January 1967

Species Differences in Response to Cortisone in Wounded Animals

Author Affiliations

From the departments of surgery, Methodist Hospital of Brooklyn and the State University of New York, Downstate Medical Center, Brooklyn.

Arch Surg. 1967;94(1):74-78. doi:10.1001/archsurg.1967.01330070076016

CORTISONE'S interference with wound healing has been well documented in experimental studies,1-3 but surgeons are not convinced that patients receiving cortisone suffer unduly from wound complications. That species differences may play a role is strongly suggested in the nice study of Shewell and Long4 who studied the effect of cortisone in six different animal species and found that there were two distinct groups: one group was sensitive to cortisone and one was not. Studying changes in body and organ weights, γ-globulin formation, and antibody production, they showed cortisone sensitivity in rabbits, ferrets, rats, and mice, but a refractoriness to cortisone in guinea pigs and rhesus monkeys. The species differences were clear cut and complete.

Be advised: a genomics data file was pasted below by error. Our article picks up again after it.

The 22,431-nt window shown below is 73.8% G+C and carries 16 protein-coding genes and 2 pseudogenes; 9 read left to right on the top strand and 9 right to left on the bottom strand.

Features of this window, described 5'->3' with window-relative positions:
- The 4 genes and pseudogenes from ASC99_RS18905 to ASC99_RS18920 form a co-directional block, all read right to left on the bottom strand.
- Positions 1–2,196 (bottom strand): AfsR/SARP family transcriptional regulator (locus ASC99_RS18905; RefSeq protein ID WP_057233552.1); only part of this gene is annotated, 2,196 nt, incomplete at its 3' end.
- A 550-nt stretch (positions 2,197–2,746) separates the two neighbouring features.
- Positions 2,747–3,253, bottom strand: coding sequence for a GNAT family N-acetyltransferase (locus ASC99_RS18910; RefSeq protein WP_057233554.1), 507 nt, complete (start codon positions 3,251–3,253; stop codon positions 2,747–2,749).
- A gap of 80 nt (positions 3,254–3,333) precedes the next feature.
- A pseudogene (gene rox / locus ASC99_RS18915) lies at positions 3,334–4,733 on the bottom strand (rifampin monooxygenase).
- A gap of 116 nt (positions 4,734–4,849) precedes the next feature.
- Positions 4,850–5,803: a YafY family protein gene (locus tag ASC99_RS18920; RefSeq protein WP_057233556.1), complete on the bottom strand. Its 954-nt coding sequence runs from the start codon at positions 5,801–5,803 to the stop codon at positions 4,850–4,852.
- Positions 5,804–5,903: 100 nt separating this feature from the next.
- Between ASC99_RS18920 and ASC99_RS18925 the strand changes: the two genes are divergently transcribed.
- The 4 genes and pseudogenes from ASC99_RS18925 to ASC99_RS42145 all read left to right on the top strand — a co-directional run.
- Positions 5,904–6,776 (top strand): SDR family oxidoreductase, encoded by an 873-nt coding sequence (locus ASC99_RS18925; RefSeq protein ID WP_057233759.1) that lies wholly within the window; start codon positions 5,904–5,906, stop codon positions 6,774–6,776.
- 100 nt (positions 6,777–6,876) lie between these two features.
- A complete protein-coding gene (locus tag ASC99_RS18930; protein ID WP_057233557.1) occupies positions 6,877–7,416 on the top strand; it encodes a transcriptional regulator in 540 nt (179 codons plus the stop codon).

Because surgeons have often referred to a lack of cortisone effect in patients and because guinea pigs and monkeys do not respond to cortisone like the standard laboratory animals, a test of the cortisone

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